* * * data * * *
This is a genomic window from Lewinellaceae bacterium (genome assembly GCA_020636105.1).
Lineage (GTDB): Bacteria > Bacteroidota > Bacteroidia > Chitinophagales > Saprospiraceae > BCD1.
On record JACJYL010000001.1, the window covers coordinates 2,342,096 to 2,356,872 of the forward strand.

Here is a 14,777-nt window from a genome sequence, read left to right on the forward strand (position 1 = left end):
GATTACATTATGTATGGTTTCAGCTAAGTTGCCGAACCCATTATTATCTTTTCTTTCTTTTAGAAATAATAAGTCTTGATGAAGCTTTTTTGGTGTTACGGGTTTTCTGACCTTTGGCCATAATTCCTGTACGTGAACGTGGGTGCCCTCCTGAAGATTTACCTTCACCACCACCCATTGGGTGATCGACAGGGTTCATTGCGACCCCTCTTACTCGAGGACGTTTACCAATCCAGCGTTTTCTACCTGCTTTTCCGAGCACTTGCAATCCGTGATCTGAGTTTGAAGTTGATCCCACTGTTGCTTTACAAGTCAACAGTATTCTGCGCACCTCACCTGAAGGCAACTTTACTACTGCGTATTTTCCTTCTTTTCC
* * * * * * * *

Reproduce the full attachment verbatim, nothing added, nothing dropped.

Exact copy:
This is a genomic window from Lewinellaceae bacterium (genome assembly GCA_020636105.1).
Lineage (GTDB): Bacteria > Bacteroidota > Bacteroidia > Chitinophagales > Saprospiraceae > BCD1.
On record JACJYL010000001.1, the window covers coordinates 2,342,096 to 2,356,872 of the forward strand.

Here is a 14,777-nt window from a genome sequence, read left to right on the forward strand (position 1 = left end):
GATTACATTATGTATGGTTTCAGCTAAGTTGCCGAACCCATTATTATCTTTTCTTTCTTTTAGAAATAATAAGTCTTGATGAAGCTTTTTTGGTGTTACGGGTTTTCTGACCTTTGGCCATAATTCCTGTACGTGAACGTGGGTGCCCTCCTGAAGATTTACCTTCACCACCACCCATTGGGTGATCGACAGGGTTCATTGCGACCCCTCTTACTCGAGGACGTTTACCAATCCAGCGTTTTCTACCTGCTTTTCCGAGCACTTGCAATCCGTGATCTGAGTTTGAAGTTGATCCCACTGTTGCTTTACAAGTCAACAGTATTCTGCGCACCTCACCTGAAGGCAACTTTACTACTGCGTATTTTCCTTCTTTTCC